This week I’m fortunate enough to be attending the Museums Australia and Interpretation Australia Conference – At The Frontier – in Perth. I am enjoying taking the time-out to think broadly, be inspired, meet new people and collect new ideas and understandings.
The day started with a very moving Welcome to Country by two local indigenous men Richard and Trevor. It was presented bilingually and made the delegates feel truly welcome. I found it very uplifting and a great way to start the conference.
Following the official welcomes came a Keynote from Professor John Holden (UK) about the future of culture. John talked about how culture had changed over the past two decades and gave examples on how the previously engrained hierarchy of culture had been breaking down for some time. Now users of culture will critically judge their cultural experiences themselves, no longer waiting for experts to offer a critique.
Of course the biggest change in recent years, as John outlined, is the development a technology. As he put it: technology has put the tools of cultural production in the hands of everyone and the internet has allowed people to communicate their ideas with everyone. There has been a huge explosion in the amount of ‘homemade’ culture, we are all curators of our own cultural experiences.
I found John’s talk to be inspiring and it offered a clarity of direction for where we are heading as cultural providers. We need to step away from the notion of being the keepers of cultural knowledge and experiences. We need to move towards hubs and supporters of cultural engagement. To be relevant in the future cultural area John suggests we need to:
- Work with the grain of what people now want from their cultural lives
- Use the model (coined by Leadbeater) enjoy, talk and do – the three things people want from their cultural experiences. Although all three will continue to exist, but there is definitely a shift towards to DO.
- Co-programming with audience.
- Providing free online resources
This can be an exciting future for cultural sites. As John said, it does not downgrade the professionals in this field, but rather adjusts their role on how they interact with their public. We can grow and become more relevant with user engagement and user generate cultural content. We can become as big as the number of people who want to join us!
John Holden’s talk provided a great platform to engage with the talks in the conference.
For the afternoon’s parallel session I attended to Australian Curriculum (AC) stream. There was a general feeling that the AC was an opportunity to engage with our education audiences and become more broadly relevant across the country. Sarah Stockwin (Port Arthur) discussed the need to share our secrets for good history teaching with teachers, particularly the primary school teachers that may not have taught history as a stand-alone subject before.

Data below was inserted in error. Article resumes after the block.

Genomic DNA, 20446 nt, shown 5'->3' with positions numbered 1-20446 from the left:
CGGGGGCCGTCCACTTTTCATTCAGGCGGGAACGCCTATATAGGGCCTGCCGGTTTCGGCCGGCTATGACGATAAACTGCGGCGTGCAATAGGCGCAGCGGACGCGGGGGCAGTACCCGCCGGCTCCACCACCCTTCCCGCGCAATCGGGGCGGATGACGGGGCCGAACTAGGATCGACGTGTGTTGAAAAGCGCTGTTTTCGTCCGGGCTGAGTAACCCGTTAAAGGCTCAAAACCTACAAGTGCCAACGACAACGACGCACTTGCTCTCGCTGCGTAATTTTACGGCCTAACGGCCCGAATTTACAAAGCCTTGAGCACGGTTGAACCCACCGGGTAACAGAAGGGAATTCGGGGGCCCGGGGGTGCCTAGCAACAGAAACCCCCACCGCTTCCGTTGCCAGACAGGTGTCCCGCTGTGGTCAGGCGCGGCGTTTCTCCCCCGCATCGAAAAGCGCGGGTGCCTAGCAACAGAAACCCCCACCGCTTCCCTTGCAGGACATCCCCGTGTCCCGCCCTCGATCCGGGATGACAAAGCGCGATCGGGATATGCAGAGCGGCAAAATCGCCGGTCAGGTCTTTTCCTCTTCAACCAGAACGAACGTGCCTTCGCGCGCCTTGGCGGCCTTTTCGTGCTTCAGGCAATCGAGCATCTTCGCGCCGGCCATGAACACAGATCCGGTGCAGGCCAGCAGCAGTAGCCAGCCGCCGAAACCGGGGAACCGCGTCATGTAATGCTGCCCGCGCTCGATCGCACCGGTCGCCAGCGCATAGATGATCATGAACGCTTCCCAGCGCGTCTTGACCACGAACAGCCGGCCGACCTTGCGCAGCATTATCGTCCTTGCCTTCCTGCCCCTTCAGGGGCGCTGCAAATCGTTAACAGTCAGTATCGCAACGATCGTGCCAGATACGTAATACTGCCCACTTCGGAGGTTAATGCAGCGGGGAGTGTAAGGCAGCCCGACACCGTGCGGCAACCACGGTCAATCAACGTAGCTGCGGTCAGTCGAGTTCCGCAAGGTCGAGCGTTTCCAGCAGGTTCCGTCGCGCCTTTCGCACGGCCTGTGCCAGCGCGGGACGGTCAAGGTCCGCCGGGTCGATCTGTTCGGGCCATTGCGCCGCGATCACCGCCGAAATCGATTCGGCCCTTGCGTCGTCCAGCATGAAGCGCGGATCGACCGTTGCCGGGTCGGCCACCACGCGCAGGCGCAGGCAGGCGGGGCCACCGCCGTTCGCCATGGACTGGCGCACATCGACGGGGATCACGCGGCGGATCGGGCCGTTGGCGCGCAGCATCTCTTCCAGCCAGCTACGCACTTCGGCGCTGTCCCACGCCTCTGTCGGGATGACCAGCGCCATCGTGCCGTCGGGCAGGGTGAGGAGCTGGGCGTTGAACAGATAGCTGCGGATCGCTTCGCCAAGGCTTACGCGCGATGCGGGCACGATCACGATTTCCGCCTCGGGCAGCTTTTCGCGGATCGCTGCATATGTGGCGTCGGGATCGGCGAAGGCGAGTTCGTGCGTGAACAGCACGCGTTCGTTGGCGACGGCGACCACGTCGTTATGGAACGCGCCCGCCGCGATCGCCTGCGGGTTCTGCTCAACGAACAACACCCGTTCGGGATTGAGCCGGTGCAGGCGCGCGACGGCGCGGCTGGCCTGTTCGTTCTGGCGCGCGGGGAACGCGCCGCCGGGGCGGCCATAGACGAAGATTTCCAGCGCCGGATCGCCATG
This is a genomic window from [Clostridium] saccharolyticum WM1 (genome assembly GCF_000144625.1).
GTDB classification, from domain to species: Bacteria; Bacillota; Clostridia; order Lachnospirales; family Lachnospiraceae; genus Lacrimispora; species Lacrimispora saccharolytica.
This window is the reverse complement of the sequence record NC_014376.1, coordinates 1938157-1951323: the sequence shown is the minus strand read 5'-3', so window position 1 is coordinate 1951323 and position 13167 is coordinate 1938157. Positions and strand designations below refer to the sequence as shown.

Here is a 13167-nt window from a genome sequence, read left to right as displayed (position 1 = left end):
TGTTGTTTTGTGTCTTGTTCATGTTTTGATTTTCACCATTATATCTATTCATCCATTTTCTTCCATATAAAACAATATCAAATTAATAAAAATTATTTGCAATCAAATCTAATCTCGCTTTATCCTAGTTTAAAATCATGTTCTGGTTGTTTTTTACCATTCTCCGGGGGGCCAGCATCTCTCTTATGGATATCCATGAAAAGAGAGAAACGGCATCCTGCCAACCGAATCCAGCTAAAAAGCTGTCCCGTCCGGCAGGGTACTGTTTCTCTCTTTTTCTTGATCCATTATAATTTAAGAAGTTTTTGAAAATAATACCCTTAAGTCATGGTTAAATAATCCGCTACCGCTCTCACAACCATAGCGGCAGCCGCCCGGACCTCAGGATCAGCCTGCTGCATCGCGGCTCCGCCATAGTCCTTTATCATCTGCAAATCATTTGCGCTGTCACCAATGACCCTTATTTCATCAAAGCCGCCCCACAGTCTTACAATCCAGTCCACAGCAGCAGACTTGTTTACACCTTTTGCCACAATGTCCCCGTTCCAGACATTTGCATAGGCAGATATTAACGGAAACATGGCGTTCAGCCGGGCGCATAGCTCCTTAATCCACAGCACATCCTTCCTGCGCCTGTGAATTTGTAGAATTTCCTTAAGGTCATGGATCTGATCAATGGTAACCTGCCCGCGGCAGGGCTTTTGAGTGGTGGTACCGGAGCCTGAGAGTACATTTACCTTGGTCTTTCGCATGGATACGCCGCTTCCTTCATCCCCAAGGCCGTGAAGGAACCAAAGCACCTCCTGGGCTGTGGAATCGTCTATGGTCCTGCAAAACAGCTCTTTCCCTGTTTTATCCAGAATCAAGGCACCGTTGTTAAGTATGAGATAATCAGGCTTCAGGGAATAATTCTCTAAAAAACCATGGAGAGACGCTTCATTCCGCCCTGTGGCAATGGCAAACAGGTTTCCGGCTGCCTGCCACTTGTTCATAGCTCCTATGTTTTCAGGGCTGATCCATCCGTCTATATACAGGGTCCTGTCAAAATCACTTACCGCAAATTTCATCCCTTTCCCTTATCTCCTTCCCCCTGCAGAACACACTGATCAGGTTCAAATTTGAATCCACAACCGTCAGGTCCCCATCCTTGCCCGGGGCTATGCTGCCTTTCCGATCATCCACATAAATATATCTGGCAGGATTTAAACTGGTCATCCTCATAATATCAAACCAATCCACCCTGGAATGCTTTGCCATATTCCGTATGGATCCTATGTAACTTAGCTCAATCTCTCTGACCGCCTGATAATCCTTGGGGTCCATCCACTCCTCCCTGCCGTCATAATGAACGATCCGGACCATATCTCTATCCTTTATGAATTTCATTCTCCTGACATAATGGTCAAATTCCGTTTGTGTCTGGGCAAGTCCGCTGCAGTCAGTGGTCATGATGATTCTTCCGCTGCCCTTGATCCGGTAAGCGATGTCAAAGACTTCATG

Alison Frappell and Louise Zamarti talking about The Big Dig, a YHA and archaeological site at The Rocks in the Harbour Precinct of Sydney. Louise talked specifically about what made their education programs successful: physically engage with primary sources, authentic artefacts (value of real), unusual (which makes it memorable), affective sensory experiences, develop critical thinking. Their education programs are based around a deep inquiry question, varied slightly for the level of the students.
David Milne discussed how Queensland Museum are addressing the new curriculum, particularly in terms of resources for schools. David mentioned that their Science Loan Kits have been very successful and they are focussing on developing new kits to fit the AC. David also talked about their education web presence using web 2, this includes a blog, a Delicious stack and Wikimedia entries. They are using these as a complimentary tool to increase their reach, find new audiences and meet the accessible needs of teachers.
For the second parallel session Dr. Carmel Desmarchelier talked about her concerns about the AC, how ethics will be taught and the presence of standardised testing. However her statement, that students using technology outside the classroom was pointless because they will just go back to the classroom and recall their experience using pencil and paper, I heartily disagree with. There are so many teachers out there who are using technology in innovative ways for students to respond to their learning experiences. In fact I would suggest that many museums and galleries are falling behind schools and students in the effective use of technology.
Finally, Joy Lefroy and Maree Whiteley, gave a presentation each about their joint project between a school and the National Trust, and an introduction to the Australian Curriculum History. The main take-home points for me from these sessions were: that partnership programs between museums and schools can be very successful when there is a person or persons who are a driving force, and for me a reminder than primary teachers will be likely to look at the new History curriculum as narratives and link it strongly to their literacy/English program.
Overall it was an invigorating day and I went away with my mind packed for of ideas. I am particularly interested in following up the connection between schools and education services in museums, and the potential of user-driven online content.